If need be, you could layer something like diatomaceous earth on top the stone, to act as insulation against heat loss in areas not used for the actual heating process and just to get the heat from the lamp to point B.


Somewhere on the Net, it may have been on the Instructables web site, I saw plans for making your own heater for dog dishes. Large 10 watt resistors were laminated to the bottom of a galvanized trough.

If I were going that route, I'd opt to toss in ground fault protection and a way of monitoring how much voltage I was pumping into the resistors (e.g., a volt meter) and a means of checking the heat (e.g., a laser thermometer).

The latter would require an investment, but would have all sorts of uses.  You could start with a Variac and feed it to outlets AND a rectifier module, for DC outputs [along with a DC meter].  Power lights for clear indication of power in and out could be handy too.  

Circuit-Drawing-2.jpg
[Thumbnail for Circuit-Drawing-2.jpg]
Power-Supply-2.jpg
[Thumbnail for Power-Supply-2.jpg]
 
K Eilander
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Another interesting option... what about using a homemade "sand battery" as a foot warmer?

Sand would be super comfy on the toes.  Your own personal tropical beach!

Like this, only lower voltage...

 
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A lot of folks here use old school incandescent Christmas light strings to put out enough heat to prevent things like citrus trees and bananas from freezing in our occasional freezes.

Possible adaptation for heating humans and other things?

You could regulate it ghetto style via screwing in/unscrewing bulbs for more or less heat or, if we're going fancy,   a dimmer would work, this is a link to an inexpensive one but it's not able to handle the wattage of an entire string of lights...which is to say figure out your wattage and buy a dimmer accordingly.:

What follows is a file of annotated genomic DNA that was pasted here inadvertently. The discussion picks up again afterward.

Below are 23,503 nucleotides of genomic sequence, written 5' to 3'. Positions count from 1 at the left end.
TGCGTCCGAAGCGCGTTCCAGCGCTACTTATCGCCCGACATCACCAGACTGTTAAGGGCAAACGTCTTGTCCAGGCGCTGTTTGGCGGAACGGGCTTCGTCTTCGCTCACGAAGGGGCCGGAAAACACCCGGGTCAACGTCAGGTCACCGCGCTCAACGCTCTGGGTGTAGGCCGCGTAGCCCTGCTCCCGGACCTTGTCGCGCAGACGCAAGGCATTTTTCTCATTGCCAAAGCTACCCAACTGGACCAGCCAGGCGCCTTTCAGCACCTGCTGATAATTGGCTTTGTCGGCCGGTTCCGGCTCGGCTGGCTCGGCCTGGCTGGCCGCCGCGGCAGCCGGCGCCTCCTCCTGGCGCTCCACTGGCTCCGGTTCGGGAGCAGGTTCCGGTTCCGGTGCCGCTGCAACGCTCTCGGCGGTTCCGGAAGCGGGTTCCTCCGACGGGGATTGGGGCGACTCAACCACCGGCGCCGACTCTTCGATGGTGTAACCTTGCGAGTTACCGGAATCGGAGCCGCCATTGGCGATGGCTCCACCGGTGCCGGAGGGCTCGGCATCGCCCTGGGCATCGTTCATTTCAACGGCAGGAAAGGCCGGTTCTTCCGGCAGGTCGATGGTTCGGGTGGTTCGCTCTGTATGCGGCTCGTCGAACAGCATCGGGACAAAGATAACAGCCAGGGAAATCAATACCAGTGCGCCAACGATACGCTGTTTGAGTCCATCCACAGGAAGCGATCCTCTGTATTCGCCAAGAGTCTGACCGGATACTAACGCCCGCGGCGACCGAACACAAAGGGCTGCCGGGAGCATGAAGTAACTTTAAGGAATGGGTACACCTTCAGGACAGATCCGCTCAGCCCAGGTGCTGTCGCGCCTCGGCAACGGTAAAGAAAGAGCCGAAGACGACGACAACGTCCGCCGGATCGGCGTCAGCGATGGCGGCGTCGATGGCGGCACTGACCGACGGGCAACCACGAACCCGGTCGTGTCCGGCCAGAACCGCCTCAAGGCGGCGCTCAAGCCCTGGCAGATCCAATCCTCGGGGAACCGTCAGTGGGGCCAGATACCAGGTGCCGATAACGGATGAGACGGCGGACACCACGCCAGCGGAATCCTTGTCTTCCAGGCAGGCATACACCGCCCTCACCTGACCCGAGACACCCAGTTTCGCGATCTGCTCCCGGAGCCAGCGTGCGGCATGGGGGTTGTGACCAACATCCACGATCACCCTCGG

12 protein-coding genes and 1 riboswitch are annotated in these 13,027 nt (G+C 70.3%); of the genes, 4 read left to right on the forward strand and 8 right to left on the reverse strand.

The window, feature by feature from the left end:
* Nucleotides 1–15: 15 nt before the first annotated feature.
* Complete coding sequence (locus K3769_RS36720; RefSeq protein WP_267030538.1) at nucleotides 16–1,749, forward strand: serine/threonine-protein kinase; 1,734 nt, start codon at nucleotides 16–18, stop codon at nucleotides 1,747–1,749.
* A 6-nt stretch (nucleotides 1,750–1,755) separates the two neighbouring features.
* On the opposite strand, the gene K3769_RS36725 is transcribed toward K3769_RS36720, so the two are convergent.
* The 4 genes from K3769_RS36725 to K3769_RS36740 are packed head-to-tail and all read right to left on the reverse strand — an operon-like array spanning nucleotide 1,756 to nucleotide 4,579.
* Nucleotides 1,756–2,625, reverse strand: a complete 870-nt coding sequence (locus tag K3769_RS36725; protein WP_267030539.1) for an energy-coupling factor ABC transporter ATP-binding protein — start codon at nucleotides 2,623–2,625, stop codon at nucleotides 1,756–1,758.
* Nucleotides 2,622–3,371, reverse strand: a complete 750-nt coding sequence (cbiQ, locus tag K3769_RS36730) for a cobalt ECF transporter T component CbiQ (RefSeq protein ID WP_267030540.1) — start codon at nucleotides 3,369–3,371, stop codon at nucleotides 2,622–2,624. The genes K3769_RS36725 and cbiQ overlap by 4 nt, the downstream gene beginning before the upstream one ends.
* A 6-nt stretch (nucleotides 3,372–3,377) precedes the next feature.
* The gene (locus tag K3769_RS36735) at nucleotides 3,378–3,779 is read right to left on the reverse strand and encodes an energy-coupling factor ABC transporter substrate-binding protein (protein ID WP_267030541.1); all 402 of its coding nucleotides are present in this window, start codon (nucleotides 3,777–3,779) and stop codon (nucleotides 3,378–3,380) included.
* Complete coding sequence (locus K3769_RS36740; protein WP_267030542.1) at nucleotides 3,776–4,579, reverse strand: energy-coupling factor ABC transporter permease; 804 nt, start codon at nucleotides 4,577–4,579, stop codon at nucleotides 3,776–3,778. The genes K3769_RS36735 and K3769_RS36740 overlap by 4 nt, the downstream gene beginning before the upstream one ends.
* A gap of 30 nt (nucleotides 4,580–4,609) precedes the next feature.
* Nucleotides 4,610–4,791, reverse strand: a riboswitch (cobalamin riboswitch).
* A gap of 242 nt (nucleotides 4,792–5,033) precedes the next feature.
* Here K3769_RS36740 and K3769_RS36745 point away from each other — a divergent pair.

https://www.amazon.com/Lutron-Credenza-Halogen-Incandescent-TT-300H-WH/dp/B0000BYEF6/ref=sr_1_1?

You'll want the C 9 larger bulbs, like this:

https://www.amazon.com/Clear-Christmas-String-Light-Set/dp/B009CZVM2Y/ref=sr_1_4_sspa?

Amazon has them in colors too if you like things a bit more lively:

https://www.amazon.com/Multicolor-Christmas-Incandescent-Roofline-Decorations/dp/B08CZR44SF/ref=sr_1_29?
 
Kelly Craig
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Another possible alternative to using nichrome wire (heating elements) MIGHT be, a parabolic lens.  

I have a large screen television parabolic lens, which has to be stored carefully, because a bit of sunlight shown through it can be enough to melt a brass padlock. In other words, it concentrates enough energy from the sun to do some major heating and could, easily, take out a shop, garage or house, if not stored right.

I long wondered about burying a culvert vertically in the ground, filling it with basalt rock and focusing the beam of the parabolic lens on it.  

Mindful of that heat rises, piping could be ran through the basalt to allow the heat focused on them and the liquid in them to transfer to radiators inside a green house or other structure.